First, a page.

Imagine if Australian prices and wages both went up by five per cent in a year. The cost of living for Australians would be unchanged.
Now imagine that the Australian dollar appreciated by 10 per cent in the same year. Although Australian goods and services would be no more expensive for Australians, they would suddenly cost more for Americans and Brits who earned US dollars and pounds. Australia would have become a more expensive place for Americans to live, if they’re being paid in US dollars, but the cost of living for Australians would have stayed the same (setting aside the fact that imports actually would’ve become cheaper for Australians).
That seems to me like a fairly easy concept to understand. Apparently it’s not. I know it’s not because of the way that today’s Economist Intelligence Unit report on the Worldwide Cost of Living was reported.
The EIU report is intended to help “calculate cost-of-living allowances and build compensation packages for expatriates and business travellers”. It calculates the cost of living in various cities in a common currency, US dollars. This means that in my hypothetical example of a few paragraphs ago, the report would show the cost of living in Australia going up, because the AUD had appreciated. It would take more US dollars to achieve the same standard of living in Australia as it did before the appreciation.
Although the study is perfectly well designed for its intended purpose, it tells us very little about the cost of living for people who live and work in Australia and are paid in Australian dollars. The EIU is quite clear about this – the first subheading of the report is “Currency Swings Move Global Players”. It clearly states that its measure of the relative cost of living in various cities is more affected by changes in exchange rates than changes in domestic prices.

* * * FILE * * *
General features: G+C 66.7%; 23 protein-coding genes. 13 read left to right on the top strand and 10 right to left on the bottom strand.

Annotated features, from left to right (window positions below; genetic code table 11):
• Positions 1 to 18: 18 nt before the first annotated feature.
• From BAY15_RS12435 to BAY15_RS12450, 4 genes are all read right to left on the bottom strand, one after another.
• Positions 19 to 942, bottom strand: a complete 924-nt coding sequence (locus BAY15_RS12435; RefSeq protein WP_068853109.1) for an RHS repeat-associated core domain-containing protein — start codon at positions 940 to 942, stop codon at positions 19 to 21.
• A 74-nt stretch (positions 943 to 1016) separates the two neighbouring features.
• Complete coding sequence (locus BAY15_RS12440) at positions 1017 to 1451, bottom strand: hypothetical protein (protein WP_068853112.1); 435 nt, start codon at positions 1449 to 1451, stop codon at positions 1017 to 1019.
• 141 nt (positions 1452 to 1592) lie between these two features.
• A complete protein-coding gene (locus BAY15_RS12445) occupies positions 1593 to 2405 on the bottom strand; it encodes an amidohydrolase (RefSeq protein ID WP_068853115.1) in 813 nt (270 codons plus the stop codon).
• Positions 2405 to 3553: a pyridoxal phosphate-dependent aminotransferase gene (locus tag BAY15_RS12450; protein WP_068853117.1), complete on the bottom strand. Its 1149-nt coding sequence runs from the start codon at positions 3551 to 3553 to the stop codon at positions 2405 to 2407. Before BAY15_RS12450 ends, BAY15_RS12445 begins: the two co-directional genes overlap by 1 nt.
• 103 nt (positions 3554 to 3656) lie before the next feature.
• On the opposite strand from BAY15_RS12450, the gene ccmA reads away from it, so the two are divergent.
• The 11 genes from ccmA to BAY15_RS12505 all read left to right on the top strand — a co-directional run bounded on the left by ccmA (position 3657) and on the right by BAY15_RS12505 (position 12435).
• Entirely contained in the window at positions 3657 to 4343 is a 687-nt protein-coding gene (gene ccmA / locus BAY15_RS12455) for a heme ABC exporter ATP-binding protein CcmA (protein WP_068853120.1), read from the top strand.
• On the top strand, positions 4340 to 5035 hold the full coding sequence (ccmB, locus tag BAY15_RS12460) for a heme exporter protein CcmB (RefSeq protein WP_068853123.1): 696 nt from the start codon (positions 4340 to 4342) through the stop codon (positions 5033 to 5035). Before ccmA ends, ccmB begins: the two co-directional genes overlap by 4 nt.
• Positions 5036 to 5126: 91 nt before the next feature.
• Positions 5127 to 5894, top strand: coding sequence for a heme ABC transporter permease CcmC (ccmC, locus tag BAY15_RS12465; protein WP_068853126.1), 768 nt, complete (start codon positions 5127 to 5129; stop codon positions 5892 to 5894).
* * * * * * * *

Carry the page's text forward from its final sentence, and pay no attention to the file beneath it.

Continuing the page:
[For the purposes of the this report,] local inflation in mature markets always has far less influence on the relative cost of living than the currency movements of the countries in question. This also explains the recent presence of Australian cities like Sydney and Melbourne in the ten most expensive locations as last year saw the Australian dollar pass parity with the US dollar from holding half that value a decade ago.
Despite the report’s clarity about its purpose and methodology, Australian media outlets have reported that it finds that the cost of living for Australians has risen. It shows no such thing.
For example, The Australian reported:
The cost of living in Sydney, Australia, is close to 50 per cent higher than in New York, according to a new survey that illustrates the painful side effects for residents living through a once-in-a-century mining boom.
The findings will ring true with many locals, who regularly complain of rising prices for everything from energy supplies to staples such as fruit and vegetables.
Of course, the report doesn’t say anything about the ‘painful side effects’ of the mining boom for Australian residents, because it isn’t designed to do so. This type of write-up was typical of many others that emerged this afternoon in various media outlets.
What strikes me as particularly strange is that all the media reports noted that the exchange rate was the main cause of the rising cost of living as measured by the EIU. They nevertheless focused on the apparent change in the cost of living for Australians. This doesn’t make much sense.
Either the journalists understood what the report was designed to do and they or their editors chose to put a slant on the story that misrepresented the facts, or the journalists were genuinely unaware of what the report sought to measure and its methodology in doing so. It’s disturbing either way.